Do any of the Kings prospects have a legitimate chance at making LA’s Opening Night roster this season? If so, which ones?
Before entertaining such questions, one must first evaluate how many spots might actually be open for such a competition in training camp.
As reported earlier this summer, MayorsManor projects the opening night roster to be:
Dustin Brown – Anze Kopitar – Tyler Toffoli
Carl Grundstrom – Adrian Kempe – Jeff Carter
Alex Iafallo – Nicolai Prokhorkin – Ilya Kovalchuk
Kyle Clifford – Trevor Lewis – Austin Wagner
To continue the discussion, let’s first plow through the list of veterans because they’ve already secured their spot. This list would comprise nine of the 14 spots at forward – Brown, Kopitar, Toffoli, Kempe, Carter, Iafallo, Kovalchuk, Clifford, and Lewis.
Two additional players could be argued either way. Neither Grundstrom nor Wagner require waivers to be sent to Ontario. Thus, they could start the season in the AHL without fear of another team scooping them up. Even so, barring something completely unforeseen happening over the next two weeks, we would consider them near locks to make the Kings roster. This brings the total to 11 of 14 spots.
Mike Amadio is out of waivers, so would GM Rob Blake really risk losing him to another team without any compensation? Highly unlikely at this point. It would be an unnecessary loss. Why just give up an asset? Even if the return at some point might be a late round draft pick, the Kings needs more draft currency (picks) not less right now. For these reasons, we’re now at 12 of the 14 forward slots being secured.
The only two players listed in our projected roster are Luff and Prokhorkin. And neither need waivers to go to the AHL at this point. In fact, Luff can go up/down as many times as they need the entire year because he will not run out of waivers until the end of the 2019-20 season. If a prospect not currently in our projected lineup was to make the roster, Luff’s spot would most likely be the one given up.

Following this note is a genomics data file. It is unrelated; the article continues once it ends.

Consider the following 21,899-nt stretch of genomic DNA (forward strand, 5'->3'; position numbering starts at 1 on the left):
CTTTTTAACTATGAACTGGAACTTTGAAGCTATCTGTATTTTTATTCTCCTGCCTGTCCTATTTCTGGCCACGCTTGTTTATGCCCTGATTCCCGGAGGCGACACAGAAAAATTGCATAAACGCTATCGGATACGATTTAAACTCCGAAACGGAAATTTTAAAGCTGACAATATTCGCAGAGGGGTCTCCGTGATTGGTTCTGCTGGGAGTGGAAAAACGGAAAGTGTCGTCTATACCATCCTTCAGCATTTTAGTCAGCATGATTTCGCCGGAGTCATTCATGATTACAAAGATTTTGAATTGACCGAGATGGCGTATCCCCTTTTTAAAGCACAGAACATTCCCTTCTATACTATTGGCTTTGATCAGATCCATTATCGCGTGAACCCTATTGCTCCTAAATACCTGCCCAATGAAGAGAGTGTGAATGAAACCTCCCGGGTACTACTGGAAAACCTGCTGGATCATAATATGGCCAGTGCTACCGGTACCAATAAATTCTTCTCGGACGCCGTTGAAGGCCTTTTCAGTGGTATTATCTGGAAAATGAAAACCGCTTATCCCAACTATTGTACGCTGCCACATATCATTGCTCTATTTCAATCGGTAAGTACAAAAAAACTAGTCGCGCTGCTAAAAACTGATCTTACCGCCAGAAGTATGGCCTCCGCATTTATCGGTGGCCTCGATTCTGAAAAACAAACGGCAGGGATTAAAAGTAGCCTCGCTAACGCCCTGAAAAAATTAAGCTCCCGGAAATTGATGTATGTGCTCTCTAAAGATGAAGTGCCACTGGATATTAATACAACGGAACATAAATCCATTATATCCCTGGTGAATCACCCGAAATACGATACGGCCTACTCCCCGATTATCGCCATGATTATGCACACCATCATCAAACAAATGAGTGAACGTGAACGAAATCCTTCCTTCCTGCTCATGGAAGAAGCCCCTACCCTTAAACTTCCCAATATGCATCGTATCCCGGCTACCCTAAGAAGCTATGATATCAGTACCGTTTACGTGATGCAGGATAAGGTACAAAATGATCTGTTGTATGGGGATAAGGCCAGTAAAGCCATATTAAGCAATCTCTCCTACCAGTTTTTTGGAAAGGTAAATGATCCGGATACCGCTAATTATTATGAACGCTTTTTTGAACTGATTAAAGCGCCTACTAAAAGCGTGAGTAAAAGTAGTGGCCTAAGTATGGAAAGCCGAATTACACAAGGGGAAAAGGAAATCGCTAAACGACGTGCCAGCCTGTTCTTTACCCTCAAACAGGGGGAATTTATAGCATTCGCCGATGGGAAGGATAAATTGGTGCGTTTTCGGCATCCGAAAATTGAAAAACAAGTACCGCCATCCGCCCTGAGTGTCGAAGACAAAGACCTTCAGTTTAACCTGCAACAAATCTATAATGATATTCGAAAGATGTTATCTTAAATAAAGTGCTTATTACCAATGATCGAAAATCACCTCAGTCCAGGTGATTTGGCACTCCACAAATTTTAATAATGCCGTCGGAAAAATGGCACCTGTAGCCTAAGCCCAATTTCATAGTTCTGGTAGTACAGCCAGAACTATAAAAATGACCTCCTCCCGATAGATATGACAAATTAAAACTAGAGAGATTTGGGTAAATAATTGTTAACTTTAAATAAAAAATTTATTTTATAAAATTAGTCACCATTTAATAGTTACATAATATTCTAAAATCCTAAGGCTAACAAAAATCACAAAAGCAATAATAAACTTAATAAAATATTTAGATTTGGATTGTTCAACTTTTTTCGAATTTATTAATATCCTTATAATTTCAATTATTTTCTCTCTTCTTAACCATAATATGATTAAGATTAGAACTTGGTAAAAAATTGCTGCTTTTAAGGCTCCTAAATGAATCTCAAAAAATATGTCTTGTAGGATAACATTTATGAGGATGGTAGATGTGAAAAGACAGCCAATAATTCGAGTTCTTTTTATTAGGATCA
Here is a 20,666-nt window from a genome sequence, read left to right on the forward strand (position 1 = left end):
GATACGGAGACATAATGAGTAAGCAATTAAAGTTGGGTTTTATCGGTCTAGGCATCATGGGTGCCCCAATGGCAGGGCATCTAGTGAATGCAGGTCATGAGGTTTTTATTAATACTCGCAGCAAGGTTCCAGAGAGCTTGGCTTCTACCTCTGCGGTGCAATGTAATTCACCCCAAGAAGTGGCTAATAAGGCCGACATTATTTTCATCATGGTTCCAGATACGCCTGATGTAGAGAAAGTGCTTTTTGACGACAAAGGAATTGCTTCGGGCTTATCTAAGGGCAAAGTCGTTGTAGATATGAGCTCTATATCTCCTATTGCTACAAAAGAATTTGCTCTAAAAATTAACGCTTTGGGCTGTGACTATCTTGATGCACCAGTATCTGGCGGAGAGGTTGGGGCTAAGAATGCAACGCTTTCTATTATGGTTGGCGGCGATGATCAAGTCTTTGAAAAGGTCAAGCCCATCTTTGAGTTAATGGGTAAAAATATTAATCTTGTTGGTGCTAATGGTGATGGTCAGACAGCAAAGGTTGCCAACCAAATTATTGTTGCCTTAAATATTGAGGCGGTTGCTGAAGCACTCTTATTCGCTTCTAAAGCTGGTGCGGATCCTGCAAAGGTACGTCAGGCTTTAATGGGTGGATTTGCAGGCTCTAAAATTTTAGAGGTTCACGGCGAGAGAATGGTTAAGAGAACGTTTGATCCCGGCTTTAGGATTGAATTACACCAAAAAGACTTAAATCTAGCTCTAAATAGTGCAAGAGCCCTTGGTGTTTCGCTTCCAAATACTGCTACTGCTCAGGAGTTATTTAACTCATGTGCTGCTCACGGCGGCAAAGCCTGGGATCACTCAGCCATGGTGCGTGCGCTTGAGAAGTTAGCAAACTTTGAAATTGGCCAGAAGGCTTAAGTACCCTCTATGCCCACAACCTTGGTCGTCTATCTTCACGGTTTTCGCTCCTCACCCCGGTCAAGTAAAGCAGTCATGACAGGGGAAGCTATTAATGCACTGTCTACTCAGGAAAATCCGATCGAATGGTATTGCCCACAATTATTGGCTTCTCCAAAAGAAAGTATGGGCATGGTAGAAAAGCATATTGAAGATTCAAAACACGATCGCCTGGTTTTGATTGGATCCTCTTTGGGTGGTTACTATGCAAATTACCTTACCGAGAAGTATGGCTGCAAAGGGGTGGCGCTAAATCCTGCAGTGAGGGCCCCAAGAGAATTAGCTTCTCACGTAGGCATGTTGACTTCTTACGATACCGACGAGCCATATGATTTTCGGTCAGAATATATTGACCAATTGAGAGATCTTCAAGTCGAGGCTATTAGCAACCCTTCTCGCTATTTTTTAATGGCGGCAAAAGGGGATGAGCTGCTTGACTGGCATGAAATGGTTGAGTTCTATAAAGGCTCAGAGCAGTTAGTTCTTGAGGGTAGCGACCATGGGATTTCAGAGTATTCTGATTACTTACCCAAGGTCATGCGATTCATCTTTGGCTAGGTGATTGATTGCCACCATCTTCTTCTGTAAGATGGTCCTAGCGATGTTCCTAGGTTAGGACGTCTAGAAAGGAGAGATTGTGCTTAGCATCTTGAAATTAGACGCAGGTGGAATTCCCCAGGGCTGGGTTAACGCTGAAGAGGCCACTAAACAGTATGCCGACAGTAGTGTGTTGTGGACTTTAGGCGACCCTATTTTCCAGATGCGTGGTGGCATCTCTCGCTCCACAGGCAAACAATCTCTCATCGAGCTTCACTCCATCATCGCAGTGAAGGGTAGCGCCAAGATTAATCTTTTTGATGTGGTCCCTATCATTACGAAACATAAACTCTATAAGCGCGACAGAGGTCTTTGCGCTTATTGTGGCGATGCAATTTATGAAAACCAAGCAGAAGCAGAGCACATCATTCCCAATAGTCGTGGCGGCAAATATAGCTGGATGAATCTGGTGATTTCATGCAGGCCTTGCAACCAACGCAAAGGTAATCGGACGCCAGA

Prokhorkin is a little bit of a trickier animal. The Kings have seemingly waited forever to get him over to North America. After an extended courtship he’s finally here. Even if he had a terrible camp, we would still expect he starts the season with the big club – and most likely be given an extended look (i.e. 15-20 games) – before they sat him down to come up with a different plan. This would most likely see him go back to the KHL, rather than joining the AHL for the remainder of the season. Would he be willing to go there on a short assignment, with the understanding he’d be in the NHL fairly quickly? Possible. Yet, to start the season, we expect him to be in the NHL. There just wouldn’t be a logical reason to rush a younger prospect into the NHL, regardless of how amazing they were in camp over Prokhorkin. Given all of the effort put in to get Prokhorkin to LA, it would seem odd to jettison him away after a couple weeks of training camp.
This basically leaves one forward spot to fight over. Who would have the best shot at snagging it?
Now, if we don’t include this first group of names, we’ll be asked about them later – hence, we must at least mention the ‘Not This Time’ guys:
Aidan Dudas – going back to the OHL, hard worker, played six games with AHL Ontario last season
Samuel Fagemo – coming over for camp was just that, it’s already agreed he’s returning to Sweden
Arthur Kaliyev – will be in OHL for two more seasons; prime trade candidate out of Hamilton (NOTE: For those unfamiliar with junior hockey rules, the Kings will retain his rights throughout his OHL playing days, regardless of which team he is on)
Akil Thomas – headed to OHL Niagara, could be dealt at OHL trade deadline (see here), AHL next season
Gabriel Vilardi – not skating at the moment, check back later
The True Contenders (in order of most likely to least likely)
Jaret Anderson-Dolan – He’s been living in Anze Kopitar’s guest house most of the summer and the plan is for that to continue as the season starts. This mentoring process should aid in JAD’s eventual transition to the NHL. … Given the fact that he had a few games with the Kings last season, it’s easy to just say, ‘Oh yeah, he’ll start the year in Los Angeles this season.’ … Then, when you really look at the roster, if he isn’t playing every night – or at least two out of every three NHL games – you realize he’s actually better served to be playing on the top line in Ontario for the first half of the year and then bring him up. … As mentioned here, the general plan is to clear some roster spots as the Kings season moves along, and one of those spots created will most likely be taken by JAD – when the time comes. … Given how defensively responsible he is, and what a coach’s dream he appears to be, it is also very conceivable that new coach Todd McLellan really wants him around and just isn’t willing to part with him when camp ends.